Megan Tymura is one of those few lucky souls who get to write off wine as a business expense.
“It’s like any job; sometimes I’ll sit in my pajamas all day and plug away at forecasting,” says Tymura. “Of course there’s massive perks to it.”
The provincial manager for Philippe Dandurand Wines Ltd. recently returned from a once-in-a-lifetime trip to tour the wineries of South America her company represents – once-in-a-lifetime, except for the fact that she’ll likely be returning there next year.
“They want us to learn more, so obviously the opportunity to travel and things like that” are built in, says Tymura. Though, they notably add even more lustre to the job.
Tymura’s foray into wine sales is unique in the industry.
She began working at the liquor mart part-time while attending university, and found herself thinking about the job when she went home.
“I really just started getting into it, and I realized there was more to wine than white zinfandel, y’now?
“History, geography, culture, marketing, business – all those things all come together in one industry.”
She began taking advantage of the internal education at Manitoba Liquor & Lotteries and wine courses at Banville & Jones, and ended up working her way up to the product consultant position at a store – sort of the designated product expert on the floor.
After completing International Sommelier Guild courses (Wine Fundamentals I and II – and she’s since earned her Sommelier Diploma), she realized there is sort of a wine appreciation community, and she felt at home.
“You become part of this small little community doing social tastings and whatnot. I got so immersed in that,” says Tymura.
“I worked my way through the liquor marts… and the agency thing peaked my interest,” says Tymura.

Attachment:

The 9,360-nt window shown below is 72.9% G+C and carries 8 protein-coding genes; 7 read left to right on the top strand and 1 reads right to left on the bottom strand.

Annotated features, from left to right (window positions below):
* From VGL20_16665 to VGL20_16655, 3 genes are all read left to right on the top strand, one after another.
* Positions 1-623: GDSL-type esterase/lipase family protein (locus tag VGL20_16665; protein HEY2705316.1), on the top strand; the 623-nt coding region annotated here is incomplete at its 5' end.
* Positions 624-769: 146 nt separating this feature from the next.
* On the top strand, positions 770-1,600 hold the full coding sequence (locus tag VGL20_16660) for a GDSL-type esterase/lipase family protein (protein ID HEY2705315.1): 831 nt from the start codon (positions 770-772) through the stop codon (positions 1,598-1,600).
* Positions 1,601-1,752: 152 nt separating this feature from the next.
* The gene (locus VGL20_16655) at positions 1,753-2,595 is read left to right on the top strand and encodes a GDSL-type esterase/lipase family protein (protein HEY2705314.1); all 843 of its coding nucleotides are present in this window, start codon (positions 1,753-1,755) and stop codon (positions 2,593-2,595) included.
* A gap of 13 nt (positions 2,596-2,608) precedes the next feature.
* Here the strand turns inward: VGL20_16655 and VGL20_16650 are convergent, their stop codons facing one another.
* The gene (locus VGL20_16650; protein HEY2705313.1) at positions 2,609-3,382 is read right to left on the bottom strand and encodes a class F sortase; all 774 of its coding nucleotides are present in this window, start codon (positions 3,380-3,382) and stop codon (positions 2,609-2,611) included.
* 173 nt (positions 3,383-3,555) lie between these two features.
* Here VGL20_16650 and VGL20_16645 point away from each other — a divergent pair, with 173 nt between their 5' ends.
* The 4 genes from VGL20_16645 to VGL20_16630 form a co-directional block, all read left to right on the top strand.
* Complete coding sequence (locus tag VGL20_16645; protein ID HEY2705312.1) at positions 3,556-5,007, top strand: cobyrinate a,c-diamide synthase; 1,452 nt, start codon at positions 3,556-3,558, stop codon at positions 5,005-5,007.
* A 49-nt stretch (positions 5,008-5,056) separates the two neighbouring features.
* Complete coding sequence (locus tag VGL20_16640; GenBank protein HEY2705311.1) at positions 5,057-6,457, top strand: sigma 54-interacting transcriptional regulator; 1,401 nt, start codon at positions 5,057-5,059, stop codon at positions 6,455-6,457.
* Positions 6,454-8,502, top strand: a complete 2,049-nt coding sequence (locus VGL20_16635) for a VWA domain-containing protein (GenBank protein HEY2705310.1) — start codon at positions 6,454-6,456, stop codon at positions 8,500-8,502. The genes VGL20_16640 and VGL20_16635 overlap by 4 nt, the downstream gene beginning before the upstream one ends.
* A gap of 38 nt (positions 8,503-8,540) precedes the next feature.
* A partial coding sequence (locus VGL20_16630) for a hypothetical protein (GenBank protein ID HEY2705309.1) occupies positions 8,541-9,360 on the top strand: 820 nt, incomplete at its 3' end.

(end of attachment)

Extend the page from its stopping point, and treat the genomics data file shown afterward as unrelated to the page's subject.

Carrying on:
Her first sales gig was for the independently owned and operated Amphora Imports, working alongside Clarence Jackson. “We were just completely aligned,” says Tymura. “It was just about finding really cool, interesting products.”
But Tymura had an obvious knack for sales, and people were noticing. “I guess you work hard, you build, and then you get recognized in the industry,” she explains.
She was approached for a position with the largest premium wine producer in the world.
After climbing to the role of sales manager for Manitoba and Saskatchewan, she decided to find a less office-oriented gig. “At one point, I felt like I could’ve been selling photocopiers,” says Tymura, who relishes doing ground-level work in stores and at events.
Tymura says she wouldn’t trade her time in the corporate world for anything, as she learned so much about selling. “As you go more corporate, you have to become more corporate… It’s a lot of strategic stuff.”
Tymura again feels like she’s at the right place at the right time at Philippe Dandurand. It’s a “Canadian agency that really seeks the best wine in the world,” says Tymura. “So I got to get back to why I started.
“I’m actually selling and tasting and teaching and smelling wines.”
Though Tymura doesn’t have a business degree, something many wine reps are equipped with, her extensive wine training is unique to her and comes in handy.
The diploma program she took was grueling, and included a blind tasting where you could have to determine the age, country, region – and sometimes even the producer of the wine, plus an essay question could ask you to define any agricultural, historical or scientific elements of wine. “The material is so vast that it becomes overwhelming. You’d have to study one region of France for three weeks just to understand every commune, every hill.”
Though she’s working as the sole rep for her company in Winnipeg, Tymura’s favourite part about her job is the relationships she’s built in the industry.
“My biggest perk is actually meeting all the local people who want to push wine forward.
“You just see so many cool things that Winnipeggers are doing: dinner on the river, Table for 1200… it’s extremely beneficial to have your wines there, but the bigger benefit is just being a part of it.”